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A Reading Plan for Lent

Chances are you just started a Bible reading plan just 7 weeks ago or so. If you’re still trucking along with that, good for you.

If not, and you need a reset, try out this Lent devotional, From Dust to Glory: Readings and Reflections for Lent.

It will take you through the second half of Mark’s Gospel in 40 days and other select Scriptures that correspond to various Lenten themes.

I hope you enjoy it. And if you do, why not share it with someone else?

Download From Dust to Glory for FREE!

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Resources

Praying for the Little Things

In this excerpt from our latest podcast episode, I share that God cares about the small details of life. Here’s a snippet. Listen to the full episode.

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Disciple-Making Resources

New Podcast Episode: Prayer

Today, my wife and I released the third episode in our podcast series, “How to Grow as a Disciple.” In this episode we talk about prayer.

Is prayer as complicated as we think? Does it always have to be a formal, scheduled time where you sit down for an hour with God? Or can it be more conversational and “as you go” about your day? What do you do when you don’t know what to say? How can God’s word transform your prayer life? We get to these issues and more in this episode.

If you enjoy our podcast, subscribe, pass it on to others, and leave a review. Thanks for listening

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Our Very First Podcast Episode

My wife and I (finally) started a podcast, Everyday Disciples. You can read more about it here.

Our first episode, “What is Discipleship, Really?” drops today! You can listen on Anchor, Apple Podcasts, Spotify, or most other podcast platforms. Would you consider subscribing and sharing it with your friends?

We recorded this first episode last month and delayed the release due to George Floyd’s death and the events that followed it. We do hope and expect to address some of the issues surrounding race in our country in future podcasts. But likely we’ll talk about the issues as they relate to the church and how we as Christians, particularly white American ones, can learn, listen, and respond. We have a lot to learn ourselves and we hope you’ll listen in and process with us.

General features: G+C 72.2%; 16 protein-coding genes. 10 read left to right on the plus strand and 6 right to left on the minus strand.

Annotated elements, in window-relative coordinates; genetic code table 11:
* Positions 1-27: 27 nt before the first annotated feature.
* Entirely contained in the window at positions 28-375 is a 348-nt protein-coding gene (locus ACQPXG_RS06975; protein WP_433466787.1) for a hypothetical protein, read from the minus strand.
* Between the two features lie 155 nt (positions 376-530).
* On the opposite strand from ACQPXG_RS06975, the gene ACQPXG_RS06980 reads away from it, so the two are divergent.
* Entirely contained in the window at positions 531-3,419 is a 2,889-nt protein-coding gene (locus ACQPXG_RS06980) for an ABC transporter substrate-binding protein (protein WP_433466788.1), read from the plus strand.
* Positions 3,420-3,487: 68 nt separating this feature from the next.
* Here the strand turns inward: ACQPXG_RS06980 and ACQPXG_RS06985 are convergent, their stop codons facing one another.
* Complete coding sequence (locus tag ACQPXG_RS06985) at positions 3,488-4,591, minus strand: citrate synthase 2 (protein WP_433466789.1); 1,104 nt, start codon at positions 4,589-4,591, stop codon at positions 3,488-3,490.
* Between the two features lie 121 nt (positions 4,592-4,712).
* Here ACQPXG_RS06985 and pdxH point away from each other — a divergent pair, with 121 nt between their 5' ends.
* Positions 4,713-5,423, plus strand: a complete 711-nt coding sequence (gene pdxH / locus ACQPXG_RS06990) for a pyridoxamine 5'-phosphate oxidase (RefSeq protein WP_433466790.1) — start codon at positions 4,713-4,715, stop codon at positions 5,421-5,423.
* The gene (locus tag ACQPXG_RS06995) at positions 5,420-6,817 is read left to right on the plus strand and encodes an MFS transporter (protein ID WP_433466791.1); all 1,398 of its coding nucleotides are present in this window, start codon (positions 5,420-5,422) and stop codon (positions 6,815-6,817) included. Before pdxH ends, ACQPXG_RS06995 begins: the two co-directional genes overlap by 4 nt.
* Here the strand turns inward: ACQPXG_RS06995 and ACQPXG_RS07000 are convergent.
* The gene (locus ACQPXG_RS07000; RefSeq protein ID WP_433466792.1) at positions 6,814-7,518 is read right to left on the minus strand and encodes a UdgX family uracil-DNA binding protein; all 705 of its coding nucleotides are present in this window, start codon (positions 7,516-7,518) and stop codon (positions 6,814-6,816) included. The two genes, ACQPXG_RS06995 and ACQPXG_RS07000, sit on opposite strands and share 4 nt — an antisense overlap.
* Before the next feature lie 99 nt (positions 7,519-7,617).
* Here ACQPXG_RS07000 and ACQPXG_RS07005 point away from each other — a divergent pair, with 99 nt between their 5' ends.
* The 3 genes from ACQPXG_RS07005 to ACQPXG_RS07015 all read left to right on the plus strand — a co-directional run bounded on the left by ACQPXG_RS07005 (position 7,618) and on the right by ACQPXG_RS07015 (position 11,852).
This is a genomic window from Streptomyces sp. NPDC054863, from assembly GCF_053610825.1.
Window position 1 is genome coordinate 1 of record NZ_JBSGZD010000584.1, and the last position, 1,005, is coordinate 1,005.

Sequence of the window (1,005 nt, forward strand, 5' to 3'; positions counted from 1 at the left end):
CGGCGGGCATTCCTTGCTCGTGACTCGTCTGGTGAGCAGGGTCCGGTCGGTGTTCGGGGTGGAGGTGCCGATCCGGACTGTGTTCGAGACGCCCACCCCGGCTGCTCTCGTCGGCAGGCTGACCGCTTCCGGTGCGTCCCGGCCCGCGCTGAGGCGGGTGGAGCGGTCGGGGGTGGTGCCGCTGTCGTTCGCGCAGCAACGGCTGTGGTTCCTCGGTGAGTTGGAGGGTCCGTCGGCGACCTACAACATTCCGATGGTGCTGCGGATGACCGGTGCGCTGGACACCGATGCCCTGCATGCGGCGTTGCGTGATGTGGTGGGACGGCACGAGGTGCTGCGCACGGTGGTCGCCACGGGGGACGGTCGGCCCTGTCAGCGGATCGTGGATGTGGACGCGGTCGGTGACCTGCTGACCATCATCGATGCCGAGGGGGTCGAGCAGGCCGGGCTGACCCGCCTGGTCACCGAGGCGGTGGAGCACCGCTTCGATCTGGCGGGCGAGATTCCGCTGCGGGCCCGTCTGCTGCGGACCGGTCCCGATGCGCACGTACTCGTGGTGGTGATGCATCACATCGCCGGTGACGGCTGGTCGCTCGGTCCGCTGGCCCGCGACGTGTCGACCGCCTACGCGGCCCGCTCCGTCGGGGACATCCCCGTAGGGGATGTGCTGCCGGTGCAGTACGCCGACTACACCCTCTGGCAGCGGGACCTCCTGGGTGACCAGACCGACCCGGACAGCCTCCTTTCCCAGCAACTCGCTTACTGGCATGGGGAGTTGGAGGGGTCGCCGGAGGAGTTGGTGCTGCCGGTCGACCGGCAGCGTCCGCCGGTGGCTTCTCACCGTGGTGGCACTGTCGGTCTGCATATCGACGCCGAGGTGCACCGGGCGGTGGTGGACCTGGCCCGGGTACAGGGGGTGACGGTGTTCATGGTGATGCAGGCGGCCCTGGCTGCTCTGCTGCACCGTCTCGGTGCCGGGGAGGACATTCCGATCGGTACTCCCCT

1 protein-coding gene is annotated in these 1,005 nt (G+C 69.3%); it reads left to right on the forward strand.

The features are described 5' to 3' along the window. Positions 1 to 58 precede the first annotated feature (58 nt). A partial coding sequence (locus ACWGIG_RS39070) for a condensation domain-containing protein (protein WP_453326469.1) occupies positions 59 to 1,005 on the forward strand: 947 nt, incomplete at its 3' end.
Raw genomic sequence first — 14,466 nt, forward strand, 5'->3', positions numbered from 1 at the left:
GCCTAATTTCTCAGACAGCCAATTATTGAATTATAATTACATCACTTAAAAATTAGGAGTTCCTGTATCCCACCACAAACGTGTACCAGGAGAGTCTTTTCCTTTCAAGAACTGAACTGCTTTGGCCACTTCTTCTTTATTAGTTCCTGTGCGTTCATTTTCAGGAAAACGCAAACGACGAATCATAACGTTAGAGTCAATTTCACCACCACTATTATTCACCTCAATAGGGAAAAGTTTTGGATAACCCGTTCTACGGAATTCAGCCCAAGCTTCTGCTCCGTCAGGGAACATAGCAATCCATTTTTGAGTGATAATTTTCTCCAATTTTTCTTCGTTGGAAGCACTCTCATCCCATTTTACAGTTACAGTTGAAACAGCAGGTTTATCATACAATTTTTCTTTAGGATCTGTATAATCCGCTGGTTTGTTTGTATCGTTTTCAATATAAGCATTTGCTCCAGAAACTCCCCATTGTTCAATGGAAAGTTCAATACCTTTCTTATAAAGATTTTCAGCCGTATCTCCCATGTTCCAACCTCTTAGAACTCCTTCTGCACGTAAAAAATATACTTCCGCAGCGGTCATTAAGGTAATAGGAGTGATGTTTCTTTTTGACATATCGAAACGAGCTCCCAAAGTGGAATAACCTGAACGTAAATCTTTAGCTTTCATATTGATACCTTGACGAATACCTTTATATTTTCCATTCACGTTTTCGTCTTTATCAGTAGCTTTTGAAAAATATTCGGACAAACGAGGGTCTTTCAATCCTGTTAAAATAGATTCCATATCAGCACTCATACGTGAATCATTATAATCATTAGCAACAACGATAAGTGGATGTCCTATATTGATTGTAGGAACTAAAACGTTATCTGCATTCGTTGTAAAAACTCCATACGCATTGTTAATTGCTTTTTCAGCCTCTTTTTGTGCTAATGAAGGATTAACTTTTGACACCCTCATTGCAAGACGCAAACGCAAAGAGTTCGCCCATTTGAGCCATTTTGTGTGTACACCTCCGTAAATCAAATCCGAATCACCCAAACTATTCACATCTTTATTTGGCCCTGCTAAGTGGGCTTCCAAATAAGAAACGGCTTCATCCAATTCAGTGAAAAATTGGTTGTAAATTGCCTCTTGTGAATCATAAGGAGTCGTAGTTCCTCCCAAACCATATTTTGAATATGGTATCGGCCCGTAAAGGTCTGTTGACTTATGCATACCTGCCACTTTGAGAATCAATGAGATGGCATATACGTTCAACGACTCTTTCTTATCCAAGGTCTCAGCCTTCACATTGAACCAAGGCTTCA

Thanks for listening!

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Jesus Is Good News

But [the leper] went out and began to talk freely about it, and to spread the news, so that Jesus could no longer openly enter a town, but was out in desolate places, and people were coming to him from every quarter.

– Mark 1:45

From the sermon, Jesus the Cleanser, that I recently preached at our church:

Mark is foreshadowing. He’s pointing forward to that moment on the cross when Jesus is alone. An unclean outcast. Dying outside the city gates. Bearing the curse of our infection. Becoming a curse for us. Mark is pointing forward to that moment in his gospel when he quotes Jesus crying out, “My God, my God, why have you forsaken me?”

And it’s right here that Mark draws us in to the story. He’s not just foreshadowing. He’s preaching the gospel to the reader. Have you ever wondered why the gospel writers don’t spell out the gospel like…Paul? Like 2 Corinthians 5:21, “For our sake he made him to be sin who knew no sin, so that in him we might become the righteousness of God”? That’s very propositional. It’s very theological sounding. Technical. The Gospels never sound like that? Why? You ever wondered that? I have. All the time. 

Here’s the answer, I think: The gospel writers don’t sound like that because they’re writing the story of Jesus living it. Paul can tell you good news. Jesus is good news, as Todd said when this series began.

Jesus trades places with the leper to show us we have something worse than leprosy going on. We are infected with spiritual leprosy. Sin. It’s not something that can be covered up or scrubbed off….

It dirties us from the inside out so that we are outcasts before the presence of Almighty God. It even isolates us from each other. We need cleansing to be welcomed back.

And the only way to be clean is if Jesus trades places with us. He comes to ransom, buy us back. He becomes unclean. He becomes the Infection. He loses everything, even his Father, in a moment, bearing the sentence we deserved. Look at him, dying for you and me. The lepers. It cost him everything to make us clean.

Listen to the whole thing.